Feb 28, 2018
by Tina Castelli
I recently joined the Windsor Grange and I am so glad I did. My parents are farmers, my Mom grew up on a farm in Iowa, and I manage a farmers market, why hadn’t I learned more about my local grange before now? I knew it was an old organization and it involved agriculture, but I had no idea of the traditions and the wonderful people I would meet. I love history and the story of Grange Halls, officially called, National Grange of the Order of Patrons of Husbandry is quite interesting. The Grange was founded after the Civil War when President Andrew Johnson hired a man named Oliver Kelley to inspect agricultural conditions in the defeated South. Kelley had a hard time getting along with southern farmers who didn’t trust Northerners until they learned he was a Mason. The Southern Masons took him through the South and he was shocked to see the outdated farming techniques. He felt farming could bring the North and South together, sharing ideas and practices and an organization was born. The first Grange was born in 1868 in Fredonia, NY #1. The word Grange is derived from the Latin word, grain or generically means farmer.
The Grange is the oldest American agricultural support group.
Based on Oliver Kelley’s experience with Freemasonry he and other founders formed it as a fraternal organization and adapted many of its rituals and symbols like secret meetings, oaths and passwords. The ceremony that inducted me into the Grange included the ceremonial farm tools – a Shepherds hook, another hook they said was for tree limb pruning and a tool shaped with a V on top that was for pulling weeds. We walked through the hall in a specific pattern around these farm implements. The Master (president) told us about the history of the Grange and then whispered the secret word into our ear and we were officially Grange members.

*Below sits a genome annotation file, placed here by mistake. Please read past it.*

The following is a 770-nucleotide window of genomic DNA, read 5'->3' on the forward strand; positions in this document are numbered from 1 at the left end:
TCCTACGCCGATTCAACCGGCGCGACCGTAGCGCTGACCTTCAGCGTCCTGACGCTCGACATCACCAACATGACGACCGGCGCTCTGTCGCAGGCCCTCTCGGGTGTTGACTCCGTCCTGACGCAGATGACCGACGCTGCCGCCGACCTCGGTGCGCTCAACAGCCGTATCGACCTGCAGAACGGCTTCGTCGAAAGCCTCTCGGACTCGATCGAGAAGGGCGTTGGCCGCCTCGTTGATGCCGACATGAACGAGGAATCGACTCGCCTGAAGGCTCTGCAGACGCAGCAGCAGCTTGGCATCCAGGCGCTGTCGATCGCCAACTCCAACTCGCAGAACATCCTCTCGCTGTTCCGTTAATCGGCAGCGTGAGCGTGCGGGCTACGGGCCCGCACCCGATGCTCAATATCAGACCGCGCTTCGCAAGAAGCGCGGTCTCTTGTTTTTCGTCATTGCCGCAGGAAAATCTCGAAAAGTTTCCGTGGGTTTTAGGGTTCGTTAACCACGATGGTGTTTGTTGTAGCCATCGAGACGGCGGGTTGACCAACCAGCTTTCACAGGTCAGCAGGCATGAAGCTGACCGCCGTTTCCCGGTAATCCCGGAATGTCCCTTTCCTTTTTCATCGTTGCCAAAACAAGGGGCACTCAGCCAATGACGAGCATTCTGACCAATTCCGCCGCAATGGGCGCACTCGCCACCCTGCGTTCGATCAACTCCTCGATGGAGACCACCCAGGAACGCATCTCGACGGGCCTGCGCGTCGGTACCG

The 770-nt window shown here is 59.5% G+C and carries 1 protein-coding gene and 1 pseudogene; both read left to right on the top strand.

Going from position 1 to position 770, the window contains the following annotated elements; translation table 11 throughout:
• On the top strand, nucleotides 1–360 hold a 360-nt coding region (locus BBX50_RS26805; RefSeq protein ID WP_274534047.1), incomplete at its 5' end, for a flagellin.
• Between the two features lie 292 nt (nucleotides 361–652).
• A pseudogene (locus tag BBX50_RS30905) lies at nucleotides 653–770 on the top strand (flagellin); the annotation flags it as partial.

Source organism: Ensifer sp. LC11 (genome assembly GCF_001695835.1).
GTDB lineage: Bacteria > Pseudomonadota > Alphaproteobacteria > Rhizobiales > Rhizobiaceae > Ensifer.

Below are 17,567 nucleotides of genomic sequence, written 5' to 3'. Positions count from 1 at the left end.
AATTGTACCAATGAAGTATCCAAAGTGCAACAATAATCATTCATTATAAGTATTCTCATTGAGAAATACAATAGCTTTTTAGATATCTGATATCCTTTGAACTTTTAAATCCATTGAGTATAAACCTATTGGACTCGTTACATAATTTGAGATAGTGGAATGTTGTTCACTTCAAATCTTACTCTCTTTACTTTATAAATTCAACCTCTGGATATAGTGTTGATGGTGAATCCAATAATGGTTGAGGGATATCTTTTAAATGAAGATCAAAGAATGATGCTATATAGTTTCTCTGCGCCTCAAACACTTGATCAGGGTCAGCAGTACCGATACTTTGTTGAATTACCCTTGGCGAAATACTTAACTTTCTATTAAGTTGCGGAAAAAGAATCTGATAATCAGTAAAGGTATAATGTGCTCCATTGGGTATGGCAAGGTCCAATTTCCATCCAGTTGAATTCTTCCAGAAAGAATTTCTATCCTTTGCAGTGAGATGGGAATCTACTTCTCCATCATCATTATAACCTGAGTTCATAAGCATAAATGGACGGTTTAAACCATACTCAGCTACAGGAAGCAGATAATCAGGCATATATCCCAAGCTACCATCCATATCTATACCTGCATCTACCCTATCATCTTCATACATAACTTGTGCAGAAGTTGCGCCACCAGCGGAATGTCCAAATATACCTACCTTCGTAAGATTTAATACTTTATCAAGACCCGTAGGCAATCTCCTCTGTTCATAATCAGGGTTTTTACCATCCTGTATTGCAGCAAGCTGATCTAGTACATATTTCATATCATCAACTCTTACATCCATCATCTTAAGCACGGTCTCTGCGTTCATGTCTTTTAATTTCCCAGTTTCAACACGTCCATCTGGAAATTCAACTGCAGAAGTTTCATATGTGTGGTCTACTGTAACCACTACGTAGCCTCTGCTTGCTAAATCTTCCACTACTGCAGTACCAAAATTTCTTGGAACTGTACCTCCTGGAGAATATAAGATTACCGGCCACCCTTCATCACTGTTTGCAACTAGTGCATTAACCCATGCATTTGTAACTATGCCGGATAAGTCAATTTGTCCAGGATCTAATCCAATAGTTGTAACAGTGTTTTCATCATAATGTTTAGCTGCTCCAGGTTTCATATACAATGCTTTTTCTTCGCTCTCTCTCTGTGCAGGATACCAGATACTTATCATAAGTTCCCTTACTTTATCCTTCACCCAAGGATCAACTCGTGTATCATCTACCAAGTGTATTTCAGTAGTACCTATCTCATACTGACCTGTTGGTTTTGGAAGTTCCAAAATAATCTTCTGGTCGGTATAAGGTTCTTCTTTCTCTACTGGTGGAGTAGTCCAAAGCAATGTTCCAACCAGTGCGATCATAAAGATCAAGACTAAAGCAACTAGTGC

Being a woman, it was even cooler when I found out that the Grange was the first organization to recognize the importance of women. Oliver Kelley founded the first Grange with seven men and one woman, his daughter. The organization encouraged women and anyone old enough to draw a plow to participate. Eventually the importance of women grew and it was required that four of the elected officer positions could only be held by women. Oliver sent paid agents all over the country and the Grange grew to 850,000 members by 1875. As Granges grew rapidly so did their funding and they formed cooperatives. The first coops were supplied by wholesaler, Aaron Montgomery Ward, recognize that name?
In the beginning the Grange helped regulate rates charged by railroads and grain warehouses. It started the Cooperative Extension Service, Rural Free Delivery, the Farm Credit System and endorsed the beginning of direct election of Senators and votes for women, all things still in use today. Sad to report that Grange membership has fallen over the years because American farmers have gone from a third of the population in the early 1900’s to less than 2% today. The Grange today continues to lobby in Washington for farmers free trade and farm policy. They are a non-partisan organization and only support policies, never political parties.
The first Grange Hall in Sonoma County was the one in Bennett Valley formed in 1873.
The Windsor Grange #410 was founded in 1932 and their goal is to bring about a strong, common sense of community, everyone is welcome. They meet the third Thursday of the month and after the meeting share a potluck meal, a presentation and conversation. The Windsor Grange Hall is available for rentals and has a beautiful commercial kitchen, wood floors and tables and chairs included in rental price.
Visit their website at windsorgrange410.org for more information.
The original Grange motto still rings true for me today,
“In essentials, unity; in non-essentials, liberty; in all things, charity”. Thank you to the Windsor Grange for welcoming me.
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Apr 6, 13, & 14 @ 7:30pm
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209 N. Cloverdale Blvd.
Call for Tickets 707-894-3222